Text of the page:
Florida Releases Achievement Rankings
article by Florida Teacher | January 24, 2012
The Florida Department of Education released its new rankings and grades of the 67 Florida school districts. The ranking’s implementation is aimed at providing a “user friendly” way for the public to gauge school progress. However, the list, a first of its kind, has garnered both support and criticism as school officials see the list potentially stigmatizing poor scoring districts.
Using the Florida Comprehensive Achievement Test (FCAT) scores, the list gives each district a grade and then ranks them from 1 to 67. Ranking in the top five, in order, are St. John’s County School District, Santa Rosa County School District, Martin County School Disrict, Sarasota County School District, and Gilchrist County School District.
Supporters of the list, including Gov. Rick Scott and Florida Education Commissioner Gerard Robinson, claim that the rankings will allow the public to understand where their tax dollars are going, and increase accountability with lower ranking schools.
“We all wish to ensure students have the opportunity to get a good education that will prepare them for a good job,” Scott said in a written statement. “Ranking school districts by performance allows taxpayers to see their investment in education at work.”
Robinson explained that the list was created to spark conversation about the various issues that would contribute to a lower score and not to stigmatize lower ranking districts.
“Are there challenges with poverty and socio-economic challenges? Absolutely,” Robinson said. “The ranking isn't going to make that any worse.”
However, critics say that the ranking will do just that and stigmatize those lower ranking districts.
Critics worry that by using FCAT scores to rank schools, many other factors that contribute to lower scores will be overlooked. For example, students from districts in areas of lower economic status generally have lower FCAT scores.
Seminole County Superintendent Bill Vogel voiced his disapproval of the rankings, in spite of his district ranking in the top 10 at number seven. This is because the state does not focus solely on FCAT scores, but the newly-released rankings do. He explains that a bottom-of-the-list ranking could be devastating for a district.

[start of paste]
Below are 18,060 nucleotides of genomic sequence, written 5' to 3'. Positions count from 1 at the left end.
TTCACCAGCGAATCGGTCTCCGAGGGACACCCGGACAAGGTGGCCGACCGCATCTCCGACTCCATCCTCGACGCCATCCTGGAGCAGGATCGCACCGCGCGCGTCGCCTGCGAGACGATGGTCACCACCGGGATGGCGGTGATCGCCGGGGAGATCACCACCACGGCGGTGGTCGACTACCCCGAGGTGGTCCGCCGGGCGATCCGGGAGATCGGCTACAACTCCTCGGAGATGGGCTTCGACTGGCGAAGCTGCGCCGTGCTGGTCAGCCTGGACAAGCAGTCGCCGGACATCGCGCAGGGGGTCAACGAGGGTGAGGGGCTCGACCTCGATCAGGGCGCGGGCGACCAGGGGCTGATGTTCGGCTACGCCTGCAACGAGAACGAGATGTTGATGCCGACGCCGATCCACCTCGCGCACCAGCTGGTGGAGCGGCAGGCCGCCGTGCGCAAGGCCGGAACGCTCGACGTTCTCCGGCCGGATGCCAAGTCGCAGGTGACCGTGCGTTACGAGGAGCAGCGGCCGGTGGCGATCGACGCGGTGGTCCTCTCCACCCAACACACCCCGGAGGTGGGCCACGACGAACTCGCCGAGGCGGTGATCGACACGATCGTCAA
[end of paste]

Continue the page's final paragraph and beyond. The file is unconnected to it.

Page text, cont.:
“I'm concerned that it does not accurately reflect the performance of students across the state Florida,” Vogel said to The Orlando Sentinel. “Our teachers don't rank the lowest students in their classroom. They do everything they can to make sure they're performing at the highest levels possible.”
As an alternative to the rankings, The Tampa Bay Times has released a separate listing that measures the FCAT progress a school district has made over the past ten years both in math and in reading. These rankings present a different picture.
For example, Dade County School District, the states largest school district, ranks 37 in the Florida DOE list. But on the Tampa Bay Times adjusted list has them ranked seventh in math progress and second in reading progress.
These adjusted lists point toward potential inaccuracies in representing the actual progress and achievement of school districts, and has some experts wanting to do away with the rankings all together.
Sherman Dorn, an education professor at the University of South Florida, explained to The Tampa Bay Times that while the rankings have a competitive appeal they can distort through oversimplification. He cautioned that the scores can say more about who is doing the ranking rather than explaining what is actually going on in schools.
“[Scott’s office] doesn't care about the method, they just want the attention,” Dorn said to The Tampa Bay Times. “It's a Lady Gaga strategy.”
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